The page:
Now bonds, at least long-term bonds, also have a peculiar characteristic. When general interest rates go down, their value goes up, because they promise larger returns than prevailing interest rates allow. Conversely, when general interest rates go up, long-term bond values fall.

In other words, bonds are not quite so dull as you might have thought from their general nature as glorified promissory notes. When prevailing interest rates change radically, you can gain or lose some serious money just on dull, pedestrian bonds.

That, of course, is precisely what made El-Erian and Pimco rich and famous in the aftermath of the Crash of 2008. El-Erian foresaw that central banks, in order to bail out the too-big-too-fail bankers who had caused the Crash, would have to peg interest rates low and keep them there for, in Fed-speak, an extended period of time. That meant that good ol’ dull, pedestrian long-term bonds (at higher interest rates) would rise in value and stay there for a while. And as central banks worldwide pegged interest rates close to zero and kept them there, the value of those pre-existing bonds would skyrocket—a rare event in the sleepy, stable, musty bond world.

So while I knew the abstract principle (bonds go up when rates go down), it never occurred to me that it would work so spectacularly as to make sleepy holders of sleepy bonds rich. I had saved my own retirement by selling out in 2007 on my Diogenes Test. I had noticed, quite painfully for me, that virtually no one in business or politics had been telling the truth, at least publicly. And I made some money by buying equities on the way back up, after the Crash. But I missed the whole four-year-plus bond rally.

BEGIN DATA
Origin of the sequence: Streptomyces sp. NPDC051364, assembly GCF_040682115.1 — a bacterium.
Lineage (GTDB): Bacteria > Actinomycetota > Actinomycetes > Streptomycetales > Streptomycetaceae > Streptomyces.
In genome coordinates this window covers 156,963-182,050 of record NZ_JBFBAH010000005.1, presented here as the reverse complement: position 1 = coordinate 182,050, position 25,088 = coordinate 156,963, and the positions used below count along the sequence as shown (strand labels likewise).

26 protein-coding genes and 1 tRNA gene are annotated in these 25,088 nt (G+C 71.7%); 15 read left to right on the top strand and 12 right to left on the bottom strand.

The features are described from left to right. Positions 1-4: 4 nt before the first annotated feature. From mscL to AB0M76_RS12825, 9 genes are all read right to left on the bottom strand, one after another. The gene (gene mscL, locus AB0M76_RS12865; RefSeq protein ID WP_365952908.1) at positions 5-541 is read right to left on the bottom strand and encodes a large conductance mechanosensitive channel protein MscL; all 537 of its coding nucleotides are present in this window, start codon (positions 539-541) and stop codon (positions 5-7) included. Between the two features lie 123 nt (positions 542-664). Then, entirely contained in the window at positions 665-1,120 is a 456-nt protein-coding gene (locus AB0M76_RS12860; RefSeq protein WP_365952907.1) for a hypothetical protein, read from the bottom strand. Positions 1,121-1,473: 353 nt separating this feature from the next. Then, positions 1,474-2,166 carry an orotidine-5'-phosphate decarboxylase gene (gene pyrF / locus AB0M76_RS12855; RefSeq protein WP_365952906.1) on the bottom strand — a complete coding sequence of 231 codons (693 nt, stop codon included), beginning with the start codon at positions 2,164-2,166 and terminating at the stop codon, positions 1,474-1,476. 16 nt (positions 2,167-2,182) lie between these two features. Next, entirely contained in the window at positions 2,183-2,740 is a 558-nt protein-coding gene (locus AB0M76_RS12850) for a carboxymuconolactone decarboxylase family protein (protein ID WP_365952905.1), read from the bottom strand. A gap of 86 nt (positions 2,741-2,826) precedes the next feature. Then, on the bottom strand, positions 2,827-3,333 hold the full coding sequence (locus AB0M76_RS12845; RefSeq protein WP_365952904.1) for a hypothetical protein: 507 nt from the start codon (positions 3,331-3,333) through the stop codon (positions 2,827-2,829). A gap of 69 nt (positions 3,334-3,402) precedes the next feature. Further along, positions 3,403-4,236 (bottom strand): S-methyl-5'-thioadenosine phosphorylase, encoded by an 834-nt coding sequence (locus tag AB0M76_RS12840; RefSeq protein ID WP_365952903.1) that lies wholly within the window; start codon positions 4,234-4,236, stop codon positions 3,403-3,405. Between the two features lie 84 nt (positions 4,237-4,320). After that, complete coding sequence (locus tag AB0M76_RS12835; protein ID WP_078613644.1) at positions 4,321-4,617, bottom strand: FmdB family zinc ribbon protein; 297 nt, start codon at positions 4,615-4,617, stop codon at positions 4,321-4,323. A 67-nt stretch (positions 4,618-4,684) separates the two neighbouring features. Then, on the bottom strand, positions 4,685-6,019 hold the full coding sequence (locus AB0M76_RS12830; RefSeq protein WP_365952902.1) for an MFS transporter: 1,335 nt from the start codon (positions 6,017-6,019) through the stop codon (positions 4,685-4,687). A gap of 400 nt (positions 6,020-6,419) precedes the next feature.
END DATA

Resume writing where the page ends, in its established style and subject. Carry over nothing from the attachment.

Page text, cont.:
Not only didn’t El-Erian miss it. He owned it. As a superb quantitative economist and bond expert, he knew much more than the general principle I knew. He knew in detail how much the terms (durations) of bonds would affect their value. And so he and Pimco cleaned up, cashing in on an absolutely unprecedented and (we hope) never-to-be-repeated interest-rate plunge in the aftermath of the Crash. Geezers who invested in Pimco’s products did correspondingly well.

Today, El-Erian is wisely counting and conserving his money and raising his daughter. Gross is beating his chest and telling everyone who will listen that his own brains, and not a unique financial environment, did it all. It’s not hard to see who is the more realistic person, let alone the humbler one. Since Francis became Pope, the value of humility has risen sharply.

Risk-adjusted P/E: a Universal Measure of Value?

But the big question remains. Is El-Erian right that assets now are grossly overvalued (pun intended)? And, if so, how can we tell? More to the point, did El-Erian mean to include equities when he said “assets”?

In order to answer that question, we have to have a metric of value that works for both stocks and bonds. I propose a three-variable measure, depending on price, earnings and risk.

The first two variables are straightforward and pedestrian. They are the basis of the price/earnings ratio, a universal measure of the value of equities. We’ll have to adjust this measure for risk and define what “risk” means. But let’s do that later.

You take the price of an asset and divide it by its annual earnings, in the same currency units as its price. The result is a dimensionless number describing the ability of your asset to earn money. You will find this number computed and listed for virtually every stock. For example, on Google Finance quotes, it appears at the bottom of the first column of statistics, just to the right of the big price.

For dividend-paying stocks, the P/E ratio helps determine the dividend rate or payout ratio (which Google Finance calls “Div/yield"). But it’s not the same because no company pays out all it makes to its shareholders. Companies like Apple hoard a lot of dough, at least until their shareholders get restless and demand payouts, in the form of dividends or stock buybacks.